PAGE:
Do Markets 'Discipline' All Banks Equally?

25 Pages Posted: 10 Aug 2004 Last revised: 16 Sep 2009

Multiple version iconThere are 2 versions of this paper

Date Written: june 1, 2009

Abstract

This paper investigates whether the bond market disciplines all banks equally in the sense of demanding the same relative risk premium across banks of different risk over time. To test this hypothesis the paper compares the difference between the credit spreads in the primary market of bank and firm bonds with the same credit rating issued during expansions with that same difference of spreads for bonds issued during recessions. Our results show that the bond market is relatively "tougher" on riskier banks than on safer ones. This is an important issue because otherwise a bond-issuance policy aimed at promoting market discipline will affect the relative funding costs of banks. Further, the information that can be extracted from the credit spreads on bank bonds will vary across banks for reasons unrelated to their risk.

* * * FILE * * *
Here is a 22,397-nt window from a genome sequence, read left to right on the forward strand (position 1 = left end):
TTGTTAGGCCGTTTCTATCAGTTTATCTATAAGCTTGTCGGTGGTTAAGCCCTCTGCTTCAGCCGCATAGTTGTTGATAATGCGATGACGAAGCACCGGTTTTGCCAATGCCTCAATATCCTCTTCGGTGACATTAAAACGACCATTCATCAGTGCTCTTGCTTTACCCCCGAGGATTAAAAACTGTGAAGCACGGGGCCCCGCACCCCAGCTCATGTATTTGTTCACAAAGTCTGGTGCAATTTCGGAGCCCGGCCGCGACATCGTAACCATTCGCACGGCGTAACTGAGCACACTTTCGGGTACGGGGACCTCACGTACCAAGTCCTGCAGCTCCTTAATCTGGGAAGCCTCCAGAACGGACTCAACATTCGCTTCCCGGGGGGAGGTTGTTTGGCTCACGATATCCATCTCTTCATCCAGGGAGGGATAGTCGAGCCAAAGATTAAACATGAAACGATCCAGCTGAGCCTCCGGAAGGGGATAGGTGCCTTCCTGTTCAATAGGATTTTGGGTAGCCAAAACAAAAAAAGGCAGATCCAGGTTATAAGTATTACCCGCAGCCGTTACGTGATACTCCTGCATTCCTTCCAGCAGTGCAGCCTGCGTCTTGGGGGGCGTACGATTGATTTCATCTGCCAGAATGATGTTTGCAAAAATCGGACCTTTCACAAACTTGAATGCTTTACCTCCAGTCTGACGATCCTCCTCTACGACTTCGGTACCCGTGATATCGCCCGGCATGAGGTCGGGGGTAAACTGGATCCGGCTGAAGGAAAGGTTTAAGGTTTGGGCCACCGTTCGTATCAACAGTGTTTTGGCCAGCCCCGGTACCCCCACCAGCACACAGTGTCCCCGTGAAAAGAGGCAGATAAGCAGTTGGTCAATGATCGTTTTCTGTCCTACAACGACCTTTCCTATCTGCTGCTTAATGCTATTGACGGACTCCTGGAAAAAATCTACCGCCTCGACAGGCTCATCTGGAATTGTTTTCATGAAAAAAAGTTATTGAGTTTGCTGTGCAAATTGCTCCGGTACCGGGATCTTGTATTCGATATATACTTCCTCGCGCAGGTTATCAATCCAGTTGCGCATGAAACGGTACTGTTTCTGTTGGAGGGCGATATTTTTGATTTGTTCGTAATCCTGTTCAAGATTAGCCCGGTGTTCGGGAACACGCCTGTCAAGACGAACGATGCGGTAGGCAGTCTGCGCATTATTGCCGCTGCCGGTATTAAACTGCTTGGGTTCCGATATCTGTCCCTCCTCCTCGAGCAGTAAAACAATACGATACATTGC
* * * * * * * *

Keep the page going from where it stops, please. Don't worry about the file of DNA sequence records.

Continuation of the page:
Keywords: Market discipline, bond financing, bond spreads, credit ratings

JEL Classification: E44, G32

Suggested Citation

Santos, João A. C., Do Markets 'Discipline' All Banks Equally? (june 1, 2009). Available at SSRN: https://ssrn.com/abstract=574061 or http://dx.doi.org/10.2139/ssrn.574061

João A. C. Santos (Contact Author)

Federal Reserve Bank of New York ( email )

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HOME PAGE: HTTP://WWW.NEWYORKFED.ORG/RMAGHOME/ECONOMIST/SANTOS/CONTACT.HTML

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